Most of us realize the immense potential of video marketing as a tool for communicating with our digital audiences. We love to put video on our homepage as an introduction to our brand and product or service offerings. But how many of us stop there?
Michael Litt wrote a great post on this tendency, pointing out that “a lot of B2B brands create top-of-the-funnel explainer videos and call it a day.” He goes on to say, “this is a huge mistake as a worthwhile video certainly doesn’t end at the top of the funnel if you’re trying to realize ROI.” Considering the amount of exposure and engagement video achieves, ways to structure and achieve a good video content mix merits a discussion. A good content mix, one that appeals to buyers at varying stages of the buying cycle, can make the difference between a good use of video and a phenomenal use of video – not to mention a huge boost to potential revenue.
A few things we’ll explore in this article
- How much of your video content mix each stage should consist of
- What video content for the top, middle and bottom of the funnel looks like
- Where to find video content ideas when you’re at a loss
How Much Video Content Should You Produce for Each Stage?
Michael came up with a good distribution we agree would serve B2B marketers well. Try for:
Top of the Funnel: 40%
Introduce your company. Tell them who you are and what you do.
Middle of the Funnel: 40%
Differentiate your company. Explain how what you do fits into what they need. Explain how your company’s products or services stack up against that of others – how they compare, are better and/or different than solutions offered by others.
Bottom of the Funnel: 20%
This is where you close the sale. Restate why choosing you is a good idea. Justify the investment in terms of ROI. Answer any lingering questions.
Top of the Funnel (ToFu) Content
Top of the Funnel Video Content might include:
Introduction/Explanatory Videos: These are videos that explain who you are and what you do. They are more geared toward awareness and understanding. These help the customer understand who you are and what you can do for them at the most basic level – your company’s 30-second about? me or elevator pitch.
Video Interviews: These might include interviews with founders, employees or others that can speak to your company’s expertise. These videos give you a chance to help your audience learn a bit more about how your company can help theirs.
Just for Fun Videos: Some of the most enjoyable and engaging company videos say nothing about their products or services…but everything about their people. Post videos of the company marathon team, that softball game or an employee’s birthday celebration. At the end of the day, people really do buy from people they know, like and trust. Video goes a long way in fostering this kind of relationship.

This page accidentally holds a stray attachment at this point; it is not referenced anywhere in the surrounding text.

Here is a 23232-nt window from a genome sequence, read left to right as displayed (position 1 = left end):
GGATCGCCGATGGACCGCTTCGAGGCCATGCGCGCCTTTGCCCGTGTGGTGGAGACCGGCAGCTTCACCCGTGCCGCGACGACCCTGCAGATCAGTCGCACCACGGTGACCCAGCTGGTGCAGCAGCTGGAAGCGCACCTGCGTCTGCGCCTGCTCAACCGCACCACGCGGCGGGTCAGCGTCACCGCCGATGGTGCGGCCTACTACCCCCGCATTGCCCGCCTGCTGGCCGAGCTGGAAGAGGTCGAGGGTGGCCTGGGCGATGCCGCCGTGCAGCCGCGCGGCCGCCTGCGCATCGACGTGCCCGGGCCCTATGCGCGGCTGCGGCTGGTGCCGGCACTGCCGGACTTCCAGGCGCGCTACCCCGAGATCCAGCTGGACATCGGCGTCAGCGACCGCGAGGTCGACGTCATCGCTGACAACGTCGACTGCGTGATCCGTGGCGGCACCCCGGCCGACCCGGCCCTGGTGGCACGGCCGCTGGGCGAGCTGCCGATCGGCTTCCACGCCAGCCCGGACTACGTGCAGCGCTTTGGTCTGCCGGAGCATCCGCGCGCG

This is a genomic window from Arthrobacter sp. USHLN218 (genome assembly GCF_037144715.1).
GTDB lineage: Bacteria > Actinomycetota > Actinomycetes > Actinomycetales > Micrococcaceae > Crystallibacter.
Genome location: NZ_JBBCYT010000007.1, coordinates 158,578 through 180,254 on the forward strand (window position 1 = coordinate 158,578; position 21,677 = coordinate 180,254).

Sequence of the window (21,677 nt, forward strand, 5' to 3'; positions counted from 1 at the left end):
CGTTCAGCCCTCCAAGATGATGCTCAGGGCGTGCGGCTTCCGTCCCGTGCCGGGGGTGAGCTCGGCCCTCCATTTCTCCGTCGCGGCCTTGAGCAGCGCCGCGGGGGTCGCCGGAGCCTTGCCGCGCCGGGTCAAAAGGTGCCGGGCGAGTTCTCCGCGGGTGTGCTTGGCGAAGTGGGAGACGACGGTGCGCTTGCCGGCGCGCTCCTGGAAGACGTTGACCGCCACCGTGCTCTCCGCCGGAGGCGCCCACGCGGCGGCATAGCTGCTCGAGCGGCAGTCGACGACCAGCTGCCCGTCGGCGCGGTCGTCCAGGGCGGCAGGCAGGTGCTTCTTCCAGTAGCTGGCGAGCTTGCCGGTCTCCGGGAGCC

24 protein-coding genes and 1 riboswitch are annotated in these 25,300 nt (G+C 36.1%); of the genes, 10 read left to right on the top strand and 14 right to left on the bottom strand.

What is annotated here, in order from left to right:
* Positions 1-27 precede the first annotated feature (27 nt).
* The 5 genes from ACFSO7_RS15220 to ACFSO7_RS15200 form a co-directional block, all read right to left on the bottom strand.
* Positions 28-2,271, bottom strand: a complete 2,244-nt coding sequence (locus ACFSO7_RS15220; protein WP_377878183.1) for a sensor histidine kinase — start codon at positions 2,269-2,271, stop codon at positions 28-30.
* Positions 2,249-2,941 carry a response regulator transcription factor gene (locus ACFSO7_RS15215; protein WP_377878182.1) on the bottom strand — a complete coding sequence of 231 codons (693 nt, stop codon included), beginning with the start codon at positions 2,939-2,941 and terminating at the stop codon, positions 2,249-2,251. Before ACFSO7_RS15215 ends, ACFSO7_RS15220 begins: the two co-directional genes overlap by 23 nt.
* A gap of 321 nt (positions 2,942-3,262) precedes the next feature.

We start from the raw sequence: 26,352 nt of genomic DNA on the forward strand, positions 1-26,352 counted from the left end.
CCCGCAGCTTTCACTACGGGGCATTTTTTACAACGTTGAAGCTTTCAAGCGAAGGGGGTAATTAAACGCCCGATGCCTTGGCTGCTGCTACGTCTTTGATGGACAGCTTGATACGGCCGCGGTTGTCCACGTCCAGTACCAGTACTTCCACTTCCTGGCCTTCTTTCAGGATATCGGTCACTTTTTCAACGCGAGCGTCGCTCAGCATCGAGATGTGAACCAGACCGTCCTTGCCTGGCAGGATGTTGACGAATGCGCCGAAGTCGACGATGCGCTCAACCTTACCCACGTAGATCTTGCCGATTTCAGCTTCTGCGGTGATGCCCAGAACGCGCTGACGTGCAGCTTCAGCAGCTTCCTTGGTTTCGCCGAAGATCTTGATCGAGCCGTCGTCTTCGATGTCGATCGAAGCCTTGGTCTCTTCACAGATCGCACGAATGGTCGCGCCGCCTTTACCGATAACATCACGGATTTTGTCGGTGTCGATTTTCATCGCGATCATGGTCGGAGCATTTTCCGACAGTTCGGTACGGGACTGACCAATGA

Middle of the Funnel (MoFu) Content
Here is where you help customers evaluate your solution and begin justifying the investment.
Hearing from Others – Case Studies and Testimonials: Spotlight past successes with videos that focus on one client or customer who benefited from your products or services.
Explanatory: A key question for many companies is, how will your solution fit into and with my existing processes, procedures and programs? Create videos explaining how your solution can and will integrate with their existing structures.
Bottom of the Funnel (BoFu) Content
Address any lingering roadblocks to purchase and follow up as appropriate.
FAQs: Answer common questions or concerns that customers often bring up before purchase. This can be a good way to make that last nudge to close the sale.
How-To Videos: People will run into questions or concerns after they buy. Create videos that address the most common concerns that customers encounter. Creating a resource library on your website and alerting customers to its presence (via email, social media, etc.) can go a long way for your support and customer service efforts.
Video Content: Ideas and Inspiration
At a loss for what to include in your videos? Take a look at your written content and provide it in video form. This could include:
- FAQ section on your website
- Case Studies
- Tip sheets
- Product Specification Sheets
- Sales Collateral
- Blog Posts
- Employee photos of company events (sports, volunteer, internal) – bring a video camera next time!
Other sources for inspiration:
1) Third party content explaining industry trends or new developments
- Ask them what common questions/concerns crop up for clients.
- Ask about company visions, values, culture, etc.
- Interview people from different areas: marketing, sales, tech support, partners, etc.
- What questions and considerations did they have pre-purchase?
- What questions and considerations did they have post-purchase?
For more on creating content for all stages of the buying cycle, check out this blog post.